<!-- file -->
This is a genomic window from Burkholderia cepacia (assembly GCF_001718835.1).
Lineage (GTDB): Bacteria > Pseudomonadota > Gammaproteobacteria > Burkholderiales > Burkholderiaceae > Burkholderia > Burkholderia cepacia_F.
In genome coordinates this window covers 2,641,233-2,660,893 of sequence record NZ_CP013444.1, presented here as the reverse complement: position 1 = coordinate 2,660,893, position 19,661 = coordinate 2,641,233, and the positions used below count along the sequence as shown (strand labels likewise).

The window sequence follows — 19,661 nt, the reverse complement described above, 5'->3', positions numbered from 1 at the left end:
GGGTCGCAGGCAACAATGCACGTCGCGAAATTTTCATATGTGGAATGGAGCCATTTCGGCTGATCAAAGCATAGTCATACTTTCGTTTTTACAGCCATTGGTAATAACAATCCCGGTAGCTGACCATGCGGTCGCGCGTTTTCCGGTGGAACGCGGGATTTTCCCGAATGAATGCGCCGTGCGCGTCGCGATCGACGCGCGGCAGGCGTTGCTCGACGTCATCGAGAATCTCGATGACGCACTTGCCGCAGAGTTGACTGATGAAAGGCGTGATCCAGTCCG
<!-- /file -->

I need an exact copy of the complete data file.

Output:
This is a genomic window from Burkholderia cepacia (assembly GCF_001718835.1).
Lineage (GTDB): Bacteria > Pseudomonadota > Gammaproteobacteria > Burkholderiales > Burkholderiaceae > Burkholderia > Burkholderia cepacia_F.
In genome coordinates this window covers 2,641,233-2,660,893 of sequence record NZ_CP013444.1, presented here as the reverse complement: position 1 = coordinate 2,660,893, position 19,661 = coordinate 2,641,233, and the positions used below count along the sequence as shown (strand labels likewise).

The window sequence follows — 19,661 nt, the reverse complement described above, 5'->3', positions numbered from 1 at the left end:
GGGTCGCAGGCAACAATGCACGTCGCGAAATTTTCATATGTGGAATGGAGCCATTTCGGCTGATCAAAGCATAGTCATACTTTCGTTTTTACAGCCATTGGTAATAACAATCCCGGTAGCTGACCATGCGGTCGCGCGTTTTCCGGTGGAACGCGGGATTTTCCCGAATGAATGCGCCGTGCGCGTCGCGATCGACGCGCGGCAGGCGTTGCTCGACGTCATCGAGAATCTCGATGACGCACTTGCCGCAGAGTTGACTGATGAAAGGCGTGATCCAGTCCG